Definition of Accrued Interest
Accrued interest is the amount of loan interest that has already occurred, but has not yet been paid by the borrower and not yet received by the lender.
Under the accrual basis of accounting, the amount of accrued interest is to be recorded with accrual adjusting entries by the borrower and the lender before issuing their financial statements.
The borrower's adjusting entry will debit Interest Expense and credit Accrued Interest Payable (a current liability). The lender's adjusting entry will debit Accrued Interest Receivable (a current asset) and credit Interest Revenue (or Income).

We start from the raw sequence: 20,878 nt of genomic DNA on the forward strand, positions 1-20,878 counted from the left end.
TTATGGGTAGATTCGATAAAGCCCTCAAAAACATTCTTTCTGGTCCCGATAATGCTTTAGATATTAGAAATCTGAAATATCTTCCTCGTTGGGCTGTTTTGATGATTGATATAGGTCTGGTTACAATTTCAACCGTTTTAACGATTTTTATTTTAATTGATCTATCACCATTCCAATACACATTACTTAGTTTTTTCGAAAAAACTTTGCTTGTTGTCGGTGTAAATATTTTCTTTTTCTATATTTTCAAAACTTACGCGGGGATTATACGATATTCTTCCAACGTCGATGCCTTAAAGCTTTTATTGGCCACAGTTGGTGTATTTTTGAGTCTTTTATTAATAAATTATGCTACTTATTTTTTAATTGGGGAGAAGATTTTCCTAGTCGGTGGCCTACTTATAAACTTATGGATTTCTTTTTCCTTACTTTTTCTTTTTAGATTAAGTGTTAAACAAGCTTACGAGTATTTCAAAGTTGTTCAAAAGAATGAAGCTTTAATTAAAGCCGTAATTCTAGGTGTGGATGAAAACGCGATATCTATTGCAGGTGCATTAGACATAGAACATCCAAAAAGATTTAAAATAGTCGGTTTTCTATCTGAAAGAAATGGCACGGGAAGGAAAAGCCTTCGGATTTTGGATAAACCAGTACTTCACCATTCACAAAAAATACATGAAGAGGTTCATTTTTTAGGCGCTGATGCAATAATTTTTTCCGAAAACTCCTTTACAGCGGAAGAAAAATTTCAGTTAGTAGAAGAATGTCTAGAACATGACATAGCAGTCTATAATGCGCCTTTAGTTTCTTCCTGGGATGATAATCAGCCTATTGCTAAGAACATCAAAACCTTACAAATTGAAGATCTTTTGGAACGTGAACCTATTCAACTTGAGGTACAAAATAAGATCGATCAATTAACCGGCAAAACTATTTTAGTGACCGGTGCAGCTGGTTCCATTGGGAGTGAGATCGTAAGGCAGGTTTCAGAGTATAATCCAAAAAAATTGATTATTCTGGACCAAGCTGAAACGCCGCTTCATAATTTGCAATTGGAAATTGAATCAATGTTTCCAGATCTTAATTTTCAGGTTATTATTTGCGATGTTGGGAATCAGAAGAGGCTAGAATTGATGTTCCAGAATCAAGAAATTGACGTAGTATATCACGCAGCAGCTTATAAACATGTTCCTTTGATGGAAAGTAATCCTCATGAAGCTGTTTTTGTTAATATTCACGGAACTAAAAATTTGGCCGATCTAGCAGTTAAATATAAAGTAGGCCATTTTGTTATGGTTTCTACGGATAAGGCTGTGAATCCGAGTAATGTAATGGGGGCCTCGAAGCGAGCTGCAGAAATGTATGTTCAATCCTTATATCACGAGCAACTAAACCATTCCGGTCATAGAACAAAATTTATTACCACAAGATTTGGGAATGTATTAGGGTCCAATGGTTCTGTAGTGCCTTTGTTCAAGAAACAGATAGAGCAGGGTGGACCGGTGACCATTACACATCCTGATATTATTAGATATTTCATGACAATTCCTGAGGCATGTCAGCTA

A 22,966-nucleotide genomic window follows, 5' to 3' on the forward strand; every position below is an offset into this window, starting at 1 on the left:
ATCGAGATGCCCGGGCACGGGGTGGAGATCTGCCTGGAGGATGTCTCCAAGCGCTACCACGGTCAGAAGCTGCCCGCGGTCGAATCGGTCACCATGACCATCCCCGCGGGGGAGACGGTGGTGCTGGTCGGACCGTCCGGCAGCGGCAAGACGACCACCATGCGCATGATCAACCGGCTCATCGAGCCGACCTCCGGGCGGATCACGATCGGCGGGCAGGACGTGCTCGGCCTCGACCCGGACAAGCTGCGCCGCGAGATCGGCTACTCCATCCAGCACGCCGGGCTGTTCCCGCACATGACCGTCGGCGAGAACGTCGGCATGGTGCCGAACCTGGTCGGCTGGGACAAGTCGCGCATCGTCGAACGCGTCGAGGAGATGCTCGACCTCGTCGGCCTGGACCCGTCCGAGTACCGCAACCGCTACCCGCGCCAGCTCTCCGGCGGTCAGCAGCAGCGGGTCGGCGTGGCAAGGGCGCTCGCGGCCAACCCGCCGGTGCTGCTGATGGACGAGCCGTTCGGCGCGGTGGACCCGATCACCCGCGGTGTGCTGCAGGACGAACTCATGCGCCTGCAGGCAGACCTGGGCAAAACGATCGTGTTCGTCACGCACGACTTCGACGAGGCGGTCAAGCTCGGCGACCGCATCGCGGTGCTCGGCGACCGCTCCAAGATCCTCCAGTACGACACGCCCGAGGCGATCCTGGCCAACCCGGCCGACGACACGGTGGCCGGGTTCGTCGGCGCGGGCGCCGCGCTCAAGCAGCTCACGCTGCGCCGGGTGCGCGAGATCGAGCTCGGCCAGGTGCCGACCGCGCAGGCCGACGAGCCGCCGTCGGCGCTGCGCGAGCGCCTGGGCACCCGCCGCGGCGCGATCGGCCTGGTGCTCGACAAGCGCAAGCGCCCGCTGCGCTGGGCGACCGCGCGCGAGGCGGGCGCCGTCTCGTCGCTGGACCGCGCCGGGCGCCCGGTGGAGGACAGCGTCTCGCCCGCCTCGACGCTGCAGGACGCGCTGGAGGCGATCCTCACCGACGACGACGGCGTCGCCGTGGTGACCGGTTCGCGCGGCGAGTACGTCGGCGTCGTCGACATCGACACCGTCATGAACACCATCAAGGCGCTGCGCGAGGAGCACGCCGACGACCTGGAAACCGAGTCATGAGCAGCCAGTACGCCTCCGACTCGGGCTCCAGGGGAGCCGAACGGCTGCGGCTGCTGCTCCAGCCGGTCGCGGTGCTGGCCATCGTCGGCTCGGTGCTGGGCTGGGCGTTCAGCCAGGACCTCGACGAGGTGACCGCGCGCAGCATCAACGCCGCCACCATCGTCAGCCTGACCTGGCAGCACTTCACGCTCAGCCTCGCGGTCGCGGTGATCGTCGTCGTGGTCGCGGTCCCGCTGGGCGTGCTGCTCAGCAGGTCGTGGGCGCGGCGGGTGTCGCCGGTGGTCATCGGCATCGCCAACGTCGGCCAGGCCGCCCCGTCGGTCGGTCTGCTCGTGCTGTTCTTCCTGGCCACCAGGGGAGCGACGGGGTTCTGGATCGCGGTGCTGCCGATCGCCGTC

Example of Accrued Interest
Let's assume that on December 16, a company borrows $20,000 from its bank at an annual interest rate of 6%. The first interest payment is due 30 days later on January 15. Both the company and the bank have accounting years which end on December 31.
The accrued interest as of December 31 is $50 ($20,000 X 6% = $1,200 per year = $100 per month = $50 for 1/2 month).
The company's adjusting entry will debit Interest Expense for $50, and will credit Accrued Interest Payable for $50.
The bank's adjusting entry will debit Accrued Interest Receivable for $50, and will credit Interest Revenue for $50.